Today we're going to talk about what you need for success in indie publishing. Following are a few of the guidelines from Mark Coker, founder and CEO of Smashwords. He's got a lot more pieces of wisdom in his free e-book, The Secrets to e-Publishing Success, which you can find at Smashwords here: http://www.smashwords.com/books/view/145431 Starting with the basics: 1. Write a great book 2. Have a "good" name 3. Have a good cover 4. Write another great book 5. Maximize distribution 1. Write a great book should be obvious. You can't publish something if you don't have it to publish. We'll go into when you're ready to publish it in another lecture. 2. Have a "good" name It should be easy to remember, and easy to spell. Coker recommends avoiding initials, simply because search engines might take things too literally and your name might not be found. True, there are lots of well-known authors who use initials, but you want your name to be the only one that shows up. If you know an author's name is CJ, but don't remember the last name, you'll get a lot of hits. Also, if you type CJ (no spaces) or C J (spaces) or C.J. (periods, but no spaces) or C. J. (periods with spaces) you might get different results. He also recommends avoiding 'cutesy' names, especially if you want to be taken seriously. I use my real name—I figure people should only have one name to remember, and I'm not worried about stalkers. Coker uses an extreme example of a 'Don't Do This' name in his book: N8 4cyth instead of Nate Forsyth. You want people to find you! 3. Have a good cover There's a LOT of meat in this one—enough for several posts. Are you going to do it yourself or hire out? If you hire out, make sure your artist knows what you want, and you know how he/she works. Mine (I think) is excellent, and he will work with me until we're both satisfied, for a flat fee. Or, at least I've never pushed him so far that he's said, "This is going to cost you more." E-book covers are different from print book covers. First thing to remember: Someone browsing any of the e-stores is going to see thumbnails, not a book cover the size of a print book in a bookstore. It will get larger when you click on it, but you have to entice that click. Avoid details, especially things like those blurbs traditional publishers want on the covers. They'll look like tiny squiggly lines and will clutter up your cover. Save that for the book description and the inside of your book (and we'll talk about where to put that in another post). What your book cover has to say, first and foremost, is This is a REAL book, not something I cranked out while I was waiting at the dentist's office. Watch color, contrast, fonts, and placement of text. Barnes & Noble will 'alter' your cover, turning up the right hand bottom corner to make it look like a page turning. If your name or book title is down there, it's lost. I'm "lucky" in that my last name ends with two Ls, so when one got lost when B&N changed its cover format, it still looks like my name. Also, a lot of e-readers are black-and-white. What's your cover going to look like without all the colors. This is the first impression your book will make on potential readers. The ones who know you will probably look for you by name, but the idea is to hit as many readers as possible. 4. Write another great book The more you have out there, the more people you can reach, and the more books you'll sell. If you wow a reader with book 1, they're going to look for more. You want to have it there. Don't get so bogged down in marketing and social media time that you forget to write another book. 5. Maximize distribution I agree with Coker here, and it's worked for me. Even if you sell ten thousand books on Amazon, you're missing out on hundreds of thousands of other readers (and some of them are on Amazon—you'll never sell to all of Amazon's customers). Once you understand the formatting process (or have someone to do it for you), it's very little effort to publish to all the sites. If that seems too complicated, you can distribute through a center like Smashwords which will get your books almost everywhere except Amazon. My theory is that I'm not big enough to disappoint even one reader. I did have someone ask if one of my newer books was going to be at All Romance eBooks, because that's where she bought her books. I wasn't going to bother because, frankly, I sell so few books there, but I emailed her right back and said, "It'll be there tomorrow." I'm not going to talk much about exclusivity here. Amazon wants your books in their Select program, but that means you're stuck with them for 90 days. I have a Nook. If I can't buy your book when you come out with all your release fanfare, it's unlikely I'll remember in 3 months later should you go "public." I've heard as many failure stories as success stories, and I'm sure anyone reading this probably has heard them, too. I think people are more likely to tout their successes, so the statistics are probably skewed. At any rate, you want your book to be found. If it's only in one place, you can be missing an audience. It might take longer to achieve traction at the other stores, but right now, my B&N sales are equal to or more than my Amazon sales, so I'd be stupid to go exclusive anywhere. Feel free to share your experiences and/or ask questions. I'll be back Wednesday with more.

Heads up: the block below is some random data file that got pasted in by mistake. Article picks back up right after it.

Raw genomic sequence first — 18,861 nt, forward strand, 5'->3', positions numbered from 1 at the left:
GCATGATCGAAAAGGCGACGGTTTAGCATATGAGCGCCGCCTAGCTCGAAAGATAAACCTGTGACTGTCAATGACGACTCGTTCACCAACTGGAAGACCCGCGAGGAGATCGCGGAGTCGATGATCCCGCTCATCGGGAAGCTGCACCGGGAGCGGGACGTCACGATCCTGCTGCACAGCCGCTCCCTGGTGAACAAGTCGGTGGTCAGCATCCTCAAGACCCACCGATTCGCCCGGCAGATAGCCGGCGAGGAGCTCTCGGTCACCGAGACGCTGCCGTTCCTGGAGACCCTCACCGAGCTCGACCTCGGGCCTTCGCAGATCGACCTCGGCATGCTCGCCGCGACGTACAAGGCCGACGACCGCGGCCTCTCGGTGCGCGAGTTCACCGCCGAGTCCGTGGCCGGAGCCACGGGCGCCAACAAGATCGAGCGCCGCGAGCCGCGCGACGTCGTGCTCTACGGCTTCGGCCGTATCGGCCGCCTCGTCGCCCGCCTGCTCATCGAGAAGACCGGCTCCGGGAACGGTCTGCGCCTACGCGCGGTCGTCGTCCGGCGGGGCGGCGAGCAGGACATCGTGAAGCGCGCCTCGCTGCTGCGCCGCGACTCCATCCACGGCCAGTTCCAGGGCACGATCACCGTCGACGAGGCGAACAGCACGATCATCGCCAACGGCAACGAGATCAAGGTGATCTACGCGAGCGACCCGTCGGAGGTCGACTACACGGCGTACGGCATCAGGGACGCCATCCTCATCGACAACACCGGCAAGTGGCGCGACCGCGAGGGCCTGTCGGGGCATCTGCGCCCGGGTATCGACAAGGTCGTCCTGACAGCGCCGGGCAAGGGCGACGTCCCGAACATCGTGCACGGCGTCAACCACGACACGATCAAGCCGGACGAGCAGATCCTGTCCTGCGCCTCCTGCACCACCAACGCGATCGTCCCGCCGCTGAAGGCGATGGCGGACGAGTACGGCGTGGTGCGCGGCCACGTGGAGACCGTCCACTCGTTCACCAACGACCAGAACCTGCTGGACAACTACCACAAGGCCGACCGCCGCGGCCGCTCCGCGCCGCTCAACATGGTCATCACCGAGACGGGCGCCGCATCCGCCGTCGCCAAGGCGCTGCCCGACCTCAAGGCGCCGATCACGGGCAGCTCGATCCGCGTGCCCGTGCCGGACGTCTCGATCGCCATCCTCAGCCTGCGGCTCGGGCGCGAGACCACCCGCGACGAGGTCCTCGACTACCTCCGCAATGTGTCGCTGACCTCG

I've noticed that KDP Select works well for specific genres and not well at all for other genres. I tried it for 3 months, and won't be doing so again. I'm going back to Smashwords. YA, doesn't do well in KDP Select.
  3. Terry Odell's Avatar
    Just Finished Reading: Suspect, by Robert Craise
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    Default Thanks for sharing

    There are no reliable statistics for KDP Select; it works for some, tanks for others. However, there's no reason to withdraw from Kindle--just don't choose the Select option. I'm at Amazon, B&N, Smashwords and several other venues. The more places people can find you, the more likely you are to be discovered.
  4. KittyB78's Avatar
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    Quote Originally Posted by Terry Odell View Post
    There are no reliable statistics for KDP Select; it works for some, tanks for others. However, there's no reason to withdraw from Kindle--just don't choose the Select option. I'm at Amazon, B&N, Smashwords and several other venues. The more places people can find you, the more likely you are to be discovered.
    Very true. I'm staying with Amazon Kindle too, but no more KDP Select.